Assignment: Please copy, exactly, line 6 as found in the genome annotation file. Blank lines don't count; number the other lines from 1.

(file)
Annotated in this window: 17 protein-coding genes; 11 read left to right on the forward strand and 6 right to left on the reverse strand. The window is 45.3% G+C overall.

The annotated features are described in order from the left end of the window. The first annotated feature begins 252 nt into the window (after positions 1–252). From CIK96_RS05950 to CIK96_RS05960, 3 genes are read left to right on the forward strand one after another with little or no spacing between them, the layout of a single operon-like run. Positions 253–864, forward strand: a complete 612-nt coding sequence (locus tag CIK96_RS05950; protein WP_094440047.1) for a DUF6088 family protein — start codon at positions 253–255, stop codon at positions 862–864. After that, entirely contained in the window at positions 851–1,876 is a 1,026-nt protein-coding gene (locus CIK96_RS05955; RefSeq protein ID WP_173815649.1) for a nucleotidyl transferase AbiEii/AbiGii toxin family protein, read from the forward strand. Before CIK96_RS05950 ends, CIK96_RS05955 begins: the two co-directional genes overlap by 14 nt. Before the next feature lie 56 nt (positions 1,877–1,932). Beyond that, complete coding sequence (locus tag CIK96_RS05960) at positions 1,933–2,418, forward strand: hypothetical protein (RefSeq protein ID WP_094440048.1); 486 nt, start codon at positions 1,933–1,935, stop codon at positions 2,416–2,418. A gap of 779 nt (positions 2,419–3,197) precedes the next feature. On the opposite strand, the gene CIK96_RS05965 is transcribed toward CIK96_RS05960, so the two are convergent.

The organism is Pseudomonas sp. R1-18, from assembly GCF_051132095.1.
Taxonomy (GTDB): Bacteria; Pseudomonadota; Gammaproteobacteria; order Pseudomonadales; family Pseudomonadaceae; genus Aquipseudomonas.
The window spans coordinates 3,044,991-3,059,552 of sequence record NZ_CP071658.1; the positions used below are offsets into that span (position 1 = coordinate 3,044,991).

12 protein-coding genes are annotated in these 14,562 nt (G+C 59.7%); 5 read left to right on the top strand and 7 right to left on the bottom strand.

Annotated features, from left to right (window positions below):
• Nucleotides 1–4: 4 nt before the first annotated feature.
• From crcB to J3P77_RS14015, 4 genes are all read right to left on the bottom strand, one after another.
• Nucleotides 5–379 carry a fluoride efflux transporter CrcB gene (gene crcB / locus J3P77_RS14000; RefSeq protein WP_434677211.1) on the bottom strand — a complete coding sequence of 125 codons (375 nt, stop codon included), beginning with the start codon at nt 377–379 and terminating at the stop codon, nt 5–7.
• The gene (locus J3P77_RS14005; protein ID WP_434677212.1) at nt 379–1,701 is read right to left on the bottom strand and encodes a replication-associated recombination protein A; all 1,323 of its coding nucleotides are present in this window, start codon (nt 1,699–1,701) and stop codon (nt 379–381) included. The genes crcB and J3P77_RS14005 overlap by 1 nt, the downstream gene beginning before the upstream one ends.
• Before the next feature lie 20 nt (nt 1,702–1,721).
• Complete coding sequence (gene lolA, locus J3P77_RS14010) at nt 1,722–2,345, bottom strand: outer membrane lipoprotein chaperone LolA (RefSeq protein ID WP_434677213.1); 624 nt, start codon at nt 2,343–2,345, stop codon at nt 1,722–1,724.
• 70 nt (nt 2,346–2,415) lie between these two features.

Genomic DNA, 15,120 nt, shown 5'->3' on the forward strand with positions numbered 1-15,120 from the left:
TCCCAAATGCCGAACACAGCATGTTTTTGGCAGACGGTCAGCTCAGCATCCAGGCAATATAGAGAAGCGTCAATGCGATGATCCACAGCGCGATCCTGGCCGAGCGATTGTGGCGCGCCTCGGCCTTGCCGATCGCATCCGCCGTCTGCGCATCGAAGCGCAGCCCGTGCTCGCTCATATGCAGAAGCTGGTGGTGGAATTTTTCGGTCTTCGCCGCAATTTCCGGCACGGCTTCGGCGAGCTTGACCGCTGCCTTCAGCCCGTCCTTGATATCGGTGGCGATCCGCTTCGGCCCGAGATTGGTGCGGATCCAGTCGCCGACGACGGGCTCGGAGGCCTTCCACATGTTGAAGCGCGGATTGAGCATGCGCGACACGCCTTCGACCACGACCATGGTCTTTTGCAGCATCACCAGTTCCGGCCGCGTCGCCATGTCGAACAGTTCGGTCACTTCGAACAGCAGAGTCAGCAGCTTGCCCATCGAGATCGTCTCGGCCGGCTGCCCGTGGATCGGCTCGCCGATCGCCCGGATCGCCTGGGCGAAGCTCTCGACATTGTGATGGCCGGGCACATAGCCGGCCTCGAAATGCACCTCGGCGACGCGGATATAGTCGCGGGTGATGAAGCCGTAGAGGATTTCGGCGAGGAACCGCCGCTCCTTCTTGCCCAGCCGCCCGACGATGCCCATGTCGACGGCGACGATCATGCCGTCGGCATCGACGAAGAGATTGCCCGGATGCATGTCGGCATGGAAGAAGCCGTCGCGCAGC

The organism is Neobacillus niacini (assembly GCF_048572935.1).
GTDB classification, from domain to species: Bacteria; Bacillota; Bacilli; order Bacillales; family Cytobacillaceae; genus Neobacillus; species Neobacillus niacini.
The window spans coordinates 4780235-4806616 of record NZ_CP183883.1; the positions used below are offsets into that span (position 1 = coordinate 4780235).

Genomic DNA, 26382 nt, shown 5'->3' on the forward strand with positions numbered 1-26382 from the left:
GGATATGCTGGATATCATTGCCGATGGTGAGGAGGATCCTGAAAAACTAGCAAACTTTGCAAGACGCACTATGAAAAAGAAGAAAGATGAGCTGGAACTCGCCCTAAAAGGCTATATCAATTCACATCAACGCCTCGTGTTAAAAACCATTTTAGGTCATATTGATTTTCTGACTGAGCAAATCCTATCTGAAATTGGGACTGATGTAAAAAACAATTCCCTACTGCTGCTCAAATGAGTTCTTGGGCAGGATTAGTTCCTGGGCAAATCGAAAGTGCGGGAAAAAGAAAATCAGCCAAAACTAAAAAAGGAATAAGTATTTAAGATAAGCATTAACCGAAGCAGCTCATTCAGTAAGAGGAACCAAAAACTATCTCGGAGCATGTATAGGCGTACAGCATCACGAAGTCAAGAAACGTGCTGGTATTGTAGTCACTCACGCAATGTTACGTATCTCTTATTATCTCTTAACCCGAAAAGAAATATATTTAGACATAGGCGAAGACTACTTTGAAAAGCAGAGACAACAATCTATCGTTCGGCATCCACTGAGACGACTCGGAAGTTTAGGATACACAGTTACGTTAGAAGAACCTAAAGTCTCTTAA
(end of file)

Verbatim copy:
12 protein-coding genes are annotated in these 14,562 nt (G+C 59.7%); 5 read left to right on the top strand and 7 right to left on the bottom strand.